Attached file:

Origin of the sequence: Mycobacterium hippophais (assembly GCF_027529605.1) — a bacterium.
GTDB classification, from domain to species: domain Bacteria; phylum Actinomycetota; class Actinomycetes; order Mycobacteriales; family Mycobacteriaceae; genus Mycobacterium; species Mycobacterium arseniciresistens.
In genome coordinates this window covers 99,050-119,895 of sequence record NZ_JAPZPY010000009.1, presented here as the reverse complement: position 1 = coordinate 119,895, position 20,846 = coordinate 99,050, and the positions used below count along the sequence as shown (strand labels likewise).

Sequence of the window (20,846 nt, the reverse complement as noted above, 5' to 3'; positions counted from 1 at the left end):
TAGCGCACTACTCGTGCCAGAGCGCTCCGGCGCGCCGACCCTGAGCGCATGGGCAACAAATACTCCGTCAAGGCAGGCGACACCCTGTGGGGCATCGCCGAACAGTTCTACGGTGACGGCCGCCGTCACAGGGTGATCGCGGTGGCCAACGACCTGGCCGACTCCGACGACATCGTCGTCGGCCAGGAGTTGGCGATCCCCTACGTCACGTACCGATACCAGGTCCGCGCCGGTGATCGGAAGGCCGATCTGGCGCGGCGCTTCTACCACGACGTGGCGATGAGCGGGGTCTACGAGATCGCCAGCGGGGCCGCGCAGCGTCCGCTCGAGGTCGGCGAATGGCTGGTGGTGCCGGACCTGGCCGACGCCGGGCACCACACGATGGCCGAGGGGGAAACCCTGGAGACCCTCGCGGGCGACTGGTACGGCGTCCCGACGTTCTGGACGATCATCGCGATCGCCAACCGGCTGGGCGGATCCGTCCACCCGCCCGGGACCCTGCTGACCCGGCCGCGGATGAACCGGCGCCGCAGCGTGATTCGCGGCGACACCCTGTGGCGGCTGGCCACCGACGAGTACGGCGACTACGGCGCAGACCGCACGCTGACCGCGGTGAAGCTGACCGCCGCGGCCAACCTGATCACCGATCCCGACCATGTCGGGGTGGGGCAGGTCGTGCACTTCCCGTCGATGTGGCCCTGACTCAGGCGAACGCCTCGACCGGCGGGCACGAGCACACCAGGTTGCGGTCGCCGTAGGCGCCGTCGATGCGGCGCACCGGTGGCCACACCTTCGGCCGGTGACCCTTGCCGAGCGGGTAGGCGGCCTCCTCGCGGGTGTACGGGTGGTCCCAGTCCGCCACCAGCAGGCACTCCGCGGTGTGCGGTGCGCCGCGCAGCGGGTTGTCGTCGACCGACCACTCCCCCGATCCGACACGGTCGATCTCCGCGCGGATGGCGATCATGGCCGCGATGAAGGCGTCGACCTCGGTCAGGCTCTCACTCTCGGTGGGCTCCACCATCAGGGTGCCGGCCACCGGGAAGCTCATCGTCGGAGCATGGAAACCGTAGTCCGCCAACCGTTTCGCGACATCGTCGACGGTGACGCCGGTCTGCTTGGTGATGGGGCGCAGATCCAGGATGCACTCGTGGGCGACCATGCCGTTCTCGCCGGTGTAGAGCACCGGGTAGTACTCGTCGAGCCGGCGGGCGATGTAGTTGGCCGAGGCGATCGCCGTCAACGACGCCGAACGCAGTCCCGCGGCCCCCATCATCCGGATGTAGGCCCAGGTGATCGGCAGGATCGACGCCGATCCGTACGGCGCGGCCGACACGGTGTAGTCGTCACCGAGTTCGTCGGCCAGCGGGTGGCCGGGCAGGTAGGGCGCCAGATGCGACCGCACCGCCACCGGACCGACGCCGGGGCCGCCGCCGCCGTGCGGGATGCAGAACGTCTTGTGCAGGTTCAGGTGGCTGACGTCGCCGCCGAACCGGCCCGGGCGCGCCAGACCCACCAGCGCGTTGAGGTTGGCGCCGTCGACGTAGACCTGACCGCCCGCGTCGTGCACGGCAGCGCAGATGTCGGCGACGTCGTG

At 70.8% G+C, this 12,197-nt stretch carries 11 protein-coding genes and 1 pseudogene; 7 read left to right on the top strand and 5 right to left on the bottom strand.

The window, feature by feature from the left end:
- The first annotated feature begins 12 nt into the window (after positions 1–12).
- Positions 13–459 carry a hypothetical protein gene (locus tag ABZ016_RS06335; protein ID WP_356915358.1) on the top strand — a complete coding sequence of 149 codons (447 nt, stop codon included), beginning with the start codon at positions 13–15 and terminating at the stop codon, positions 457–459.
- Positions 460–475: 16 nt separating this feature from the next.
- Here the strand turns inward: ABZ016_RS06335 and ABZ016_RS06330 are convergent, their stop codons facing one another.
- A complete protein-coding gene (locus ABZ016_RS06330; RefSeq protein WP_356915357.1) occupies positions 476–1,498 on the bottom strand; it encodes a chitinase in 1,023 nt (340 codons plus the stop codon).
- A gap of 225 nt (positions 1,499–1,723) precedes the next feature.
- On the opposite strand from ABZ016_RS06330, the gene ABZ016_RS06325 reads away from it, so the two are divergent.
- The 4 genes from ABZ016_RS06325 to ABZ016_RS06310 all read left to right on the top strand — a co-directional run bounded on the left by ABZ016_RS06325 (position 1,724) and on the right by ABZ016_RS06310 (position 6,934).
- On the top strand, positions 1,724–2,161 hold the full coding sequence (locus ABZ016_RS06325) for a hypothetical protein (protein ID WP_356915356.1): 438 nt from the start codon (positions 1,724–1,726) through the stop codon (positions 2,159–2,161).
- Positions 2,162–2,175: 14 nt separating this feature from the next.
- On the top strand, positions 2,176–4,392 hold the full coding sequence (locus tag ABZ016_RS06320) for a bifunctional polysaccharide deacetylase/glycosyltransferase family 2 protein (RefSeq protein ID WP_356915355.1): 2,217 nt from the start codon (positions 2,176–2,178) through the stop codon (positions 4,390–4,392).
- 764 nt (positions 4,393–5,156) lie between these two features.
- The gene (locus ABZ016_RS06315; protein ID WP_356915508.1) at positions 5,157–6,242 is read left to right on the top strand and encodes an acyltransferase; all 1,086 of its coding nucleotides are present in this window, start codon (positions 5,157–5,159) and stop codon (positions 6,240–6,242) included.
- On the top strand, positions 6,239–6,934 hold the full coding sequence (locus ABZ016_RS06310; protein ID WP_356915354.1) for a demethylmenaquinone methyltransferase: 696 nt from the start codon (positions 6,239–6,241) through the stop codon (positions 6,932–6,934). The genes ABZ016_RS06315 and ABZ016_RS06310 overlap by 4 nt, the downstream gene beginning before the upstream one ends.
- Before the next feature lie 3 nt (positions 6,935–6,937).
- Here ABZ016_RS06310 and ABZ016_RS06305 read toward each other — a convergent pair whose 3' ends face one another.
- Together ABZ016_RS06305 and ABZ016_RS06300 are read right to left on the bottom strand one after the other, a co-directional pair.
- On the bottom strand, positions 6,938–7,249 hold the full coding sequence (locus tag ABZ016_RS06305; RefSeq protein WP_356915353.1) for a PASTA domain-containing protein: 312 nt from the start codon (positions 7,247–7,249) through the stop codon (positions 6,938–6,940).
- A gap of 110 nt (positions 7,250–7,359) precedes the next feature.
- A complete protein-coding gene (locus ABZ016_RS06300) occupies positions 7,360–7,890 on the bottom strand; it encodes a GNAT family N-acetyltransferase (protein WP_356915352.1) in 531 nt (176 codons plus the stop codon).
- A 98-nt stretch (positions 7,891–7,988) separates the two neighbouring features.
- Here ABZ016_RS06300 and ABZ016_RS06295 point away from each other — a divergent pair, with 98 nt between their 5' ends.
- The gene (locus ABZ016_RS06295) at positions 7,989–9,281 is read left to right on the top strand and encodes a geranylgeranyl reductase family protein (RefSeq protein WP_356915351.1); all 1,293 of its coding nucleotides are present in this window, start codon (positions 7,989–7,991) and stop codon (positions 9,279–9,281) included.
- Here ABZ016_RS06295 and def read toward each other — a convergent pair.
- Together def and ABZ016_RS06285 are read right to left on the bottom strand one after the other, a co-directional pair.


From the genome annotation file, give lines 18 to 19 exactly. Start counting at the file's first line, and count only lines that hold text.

- On the top strand, positions 2,176–4,392 hold the full coding sequence (locus tag ABZ016_RS06320) for a bifunctional polysaccharide deacetylase/glycosyltransferase family 2 protein (RefSeq protein ID WP_356915355.1): 2,217 nt from the start codon (positions 2,176–2,178) through the stop codon (positions 4,390–4,392).
- 764 nt (positions 4,393–5,156) lie between these two features.